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11. Mr. Fabricant: To ask the Minister for the Cabinet Office if she will make a statement on her Department's work in co-ordinating Government policy on the modernising government programme. 
Mr. Ian McCartney: In July 1999 we published the Modernising Government Action Plan showing action in hand by the centre of government to promote and drive forward the commitments of the White Paper published earlier in March 1999. Progress against the Action Plan is reported regularly on the internet. The last update showed that over 90 per cent. of the activities were on course or had been delivered.
10. Mr. Blunt: To ask the Minister for the Cabinet Office what estimate she has made of the cost of salaries of special advisers in Government for the financial year 2001-02, on the basis that each adviser who is so entitled receives the maximum performance-related increment for that year. 
Mr. Stringer: "Opening up Public Appointments 2000--03" was published on 24 May. It contains the Government's updated plan for increasing the participation of women, members of the ethnic minorities and disabled people in public life.
The Government are keen to ensure that those serving on the boards of public bodies are as representative of society as possible. We are committed to the equal representation of women and men in public appointments and a pro-rata representation of members of the ethnic minorities. It also wants to encourage more disabled people to participate in public life.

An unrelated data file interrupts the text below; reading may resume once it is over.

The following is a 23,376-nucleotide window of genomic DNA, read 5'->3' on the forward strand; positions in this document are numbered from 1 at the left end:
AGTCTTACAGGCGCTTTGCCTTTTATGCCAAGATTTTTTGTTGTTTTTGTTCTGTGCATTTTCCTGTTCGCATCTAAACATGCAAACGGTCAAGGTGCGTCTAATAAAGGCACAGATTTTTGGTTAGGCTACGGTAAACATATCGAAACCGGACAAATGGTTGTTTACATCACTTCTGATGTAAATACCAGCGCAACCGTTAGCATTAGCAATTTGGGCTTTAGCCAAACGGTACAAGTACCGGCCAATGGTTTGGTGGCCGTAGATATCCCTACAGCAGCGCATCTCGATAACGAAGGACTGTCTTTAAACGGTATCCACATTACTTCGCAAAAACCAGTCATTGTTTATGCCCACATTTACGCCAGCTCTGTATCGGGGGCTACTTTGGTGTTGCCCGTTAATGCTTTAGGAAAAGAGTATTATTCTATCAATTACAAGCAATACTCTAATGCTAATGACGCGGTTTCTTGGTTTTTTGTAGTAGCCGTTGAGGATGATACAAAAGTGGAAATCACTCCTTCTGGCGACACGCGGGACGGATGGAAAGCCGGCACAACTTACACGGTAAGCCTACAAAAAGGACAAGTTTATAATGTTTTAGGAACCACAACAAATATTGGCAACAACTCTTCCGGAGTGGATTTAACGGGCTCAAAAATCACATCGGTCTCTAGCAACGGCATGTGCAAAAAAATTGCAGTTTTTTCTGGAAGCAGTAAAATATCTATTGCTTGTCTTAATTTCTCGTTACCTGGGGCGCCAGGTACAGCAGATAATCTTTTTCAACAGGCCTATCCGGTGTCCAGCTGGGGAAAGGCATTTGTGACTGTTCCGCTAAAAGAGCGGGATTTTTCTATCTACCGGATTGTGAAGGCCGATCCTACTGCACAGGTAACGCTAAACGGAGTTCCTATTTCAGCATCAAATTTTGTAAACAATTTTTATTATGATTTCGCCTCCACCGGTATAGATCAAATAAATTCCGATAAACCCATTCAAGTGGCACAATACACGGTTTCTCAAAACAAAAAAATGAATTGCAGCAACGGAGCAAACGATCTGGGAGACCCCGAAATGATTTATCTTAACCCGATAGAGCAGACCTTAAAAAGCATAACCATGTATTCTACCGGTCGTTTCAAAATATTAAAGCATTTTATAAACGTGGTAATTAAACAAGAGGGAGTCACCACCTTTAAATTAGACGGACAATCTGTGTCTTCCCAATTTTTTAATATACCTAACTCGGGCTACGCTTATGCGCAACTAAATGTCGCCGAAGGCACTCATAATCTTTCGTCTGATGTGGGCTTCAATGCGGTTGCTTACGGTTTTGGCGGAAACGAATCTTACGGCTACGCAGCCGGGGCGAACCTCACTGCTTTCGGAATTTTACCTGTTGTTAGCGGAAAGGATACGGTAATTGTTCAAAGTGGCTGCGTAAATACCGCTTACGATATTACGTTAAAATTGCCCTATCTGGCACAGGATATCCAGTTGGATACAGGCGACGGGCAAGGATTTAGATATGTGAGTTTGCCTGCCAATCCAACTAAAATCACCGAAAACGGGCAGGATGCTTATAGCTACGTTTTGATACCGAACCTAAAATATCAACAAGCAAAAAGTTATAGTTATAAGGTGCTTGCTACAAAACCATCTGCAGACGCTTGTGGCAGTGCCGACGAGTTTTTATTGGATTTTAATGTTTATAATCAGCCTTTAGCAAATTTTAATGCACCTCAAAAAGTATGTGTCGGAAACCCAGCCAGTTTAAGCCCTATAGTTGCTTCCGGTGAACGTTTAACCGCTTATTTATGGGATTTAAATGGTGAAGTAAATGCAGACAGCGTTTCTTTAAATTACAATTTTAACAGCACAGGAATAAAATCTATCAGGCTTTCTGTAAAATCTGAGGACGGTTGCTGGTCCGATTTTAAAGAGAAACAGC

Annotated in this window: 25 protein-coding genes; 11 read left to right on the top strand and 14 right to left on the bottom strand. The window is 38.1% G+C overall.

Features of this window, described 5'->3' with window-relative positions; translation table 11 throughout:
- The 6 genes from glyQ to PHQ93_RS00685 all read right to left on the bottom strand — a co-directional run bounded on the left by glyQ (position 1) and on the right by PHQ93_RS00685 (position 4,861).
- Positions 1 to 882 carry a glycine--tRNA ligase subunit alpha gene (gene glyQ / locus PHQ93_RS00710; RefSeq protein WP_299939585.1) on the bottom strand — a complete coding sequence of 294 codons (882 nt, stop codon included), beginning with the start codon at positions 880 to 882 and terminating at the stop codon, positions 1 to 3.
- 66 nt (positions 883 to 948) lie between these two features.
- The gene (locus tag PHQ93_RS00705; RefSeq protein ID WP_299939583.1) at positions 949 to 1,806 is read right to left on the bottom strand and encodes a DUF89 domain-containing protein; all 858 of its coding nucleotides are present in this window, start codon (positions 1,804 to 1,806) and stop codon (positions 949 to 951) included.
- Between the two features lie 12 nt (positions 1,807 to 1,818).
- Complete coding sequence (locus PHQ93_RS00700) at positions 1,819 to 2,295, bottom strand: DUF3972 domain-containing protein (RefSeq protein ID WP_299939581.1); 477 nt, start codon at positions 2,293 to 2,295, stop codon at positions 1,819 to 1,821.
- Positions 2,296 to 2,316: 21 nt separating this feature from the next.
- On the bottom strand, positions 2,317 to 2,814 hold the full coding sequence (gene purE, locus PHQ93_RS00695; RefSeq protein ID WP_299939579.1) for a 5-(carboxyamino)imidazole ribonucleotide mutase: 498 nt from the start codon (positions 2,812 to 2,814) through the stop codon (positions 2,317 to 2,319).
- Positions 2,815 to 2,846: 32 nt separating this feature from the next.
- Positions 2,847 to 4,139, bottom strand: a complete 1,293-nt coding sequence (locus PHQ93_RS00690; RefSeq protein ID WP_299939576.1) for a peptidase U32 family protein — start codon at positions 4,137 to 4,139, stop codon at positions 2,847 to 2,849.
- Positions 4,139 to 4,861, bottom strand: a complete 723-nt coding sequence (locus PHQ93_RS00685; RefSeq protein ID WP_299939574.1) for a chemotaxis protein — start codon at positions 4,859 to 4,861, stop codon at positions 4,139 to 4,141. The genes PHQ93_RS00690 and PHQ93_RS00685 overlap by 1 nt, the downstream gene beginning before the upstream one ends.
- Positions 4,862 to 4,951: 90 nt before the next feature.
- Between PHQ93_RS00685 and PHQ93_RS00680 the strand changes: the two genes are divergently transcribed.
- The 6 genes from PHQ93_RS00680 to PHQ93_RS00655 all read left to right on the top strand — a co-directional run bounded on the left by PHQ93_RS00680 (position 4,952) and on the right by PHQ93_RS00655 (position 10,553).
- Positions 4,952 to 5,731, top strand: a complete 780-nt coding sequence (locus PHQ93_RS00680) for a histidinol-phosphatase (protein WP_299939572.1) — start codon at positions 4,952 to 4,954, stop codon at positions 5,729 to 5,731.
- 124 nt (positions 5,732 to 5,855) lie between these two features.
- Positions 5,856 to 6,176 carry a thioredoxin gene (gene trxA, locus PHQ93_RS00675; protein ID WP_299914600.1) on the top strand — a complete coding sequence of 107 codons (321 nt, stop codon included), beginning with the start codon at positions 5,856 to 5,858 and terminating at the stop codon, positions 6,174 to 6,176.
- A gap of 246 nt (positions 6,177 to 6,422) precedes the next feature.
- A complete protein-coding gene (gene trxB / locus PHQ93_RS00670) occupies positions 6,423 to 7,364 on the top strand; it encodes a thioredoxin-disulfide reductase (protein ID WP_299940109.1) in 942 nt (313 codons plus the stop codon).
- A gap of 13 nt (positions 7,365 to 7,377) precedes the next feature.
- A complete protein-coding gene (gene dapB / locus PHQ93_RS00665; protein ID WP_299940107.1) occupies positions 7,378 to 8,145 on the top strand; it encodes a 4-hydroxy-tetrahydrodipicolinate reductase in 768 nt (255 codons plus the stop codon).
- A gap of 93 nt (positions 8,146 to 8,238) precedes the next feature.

Mr. Ian McCartney: We have appointed consumer champions in all the key central government services, to find out and meet their users' needs. We have been working hard to ensure we consult the public better and more widely about policy and services.
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disadvantage those drug users who have not been arrested but who wish to receive treatment to break their drug dependency. 
The Government have recently proposed a National Treatment Agency to provide a cohesive central approach to treatment for problem drug misusers. This means the Department of Health and the Home Office working together to ensure that those requiring treatment are able to access services which have a positive impact on health and crime, regardless of their route of referral.
Marjorie Mowlam: I can confirm that good progress is being made towards achieving the Government's targets on the four reports from the Social Exclusion Unit that have been published. These are on School Truancy and Exclusion, Rough Sleeping, Teenage Pregnancy and Bridging the Gap, which is about 16-18 year olds not in education, training and employment.
The SEU launched a consultation framework version of the National Strategy for Neighbourhood Renewal in April. Over 18,000 copies of the consultation framework were disseminated. The consultation ended on 30 June. The SEU are currently reviewing responses and will set out an action plan for the National Strategy later this year.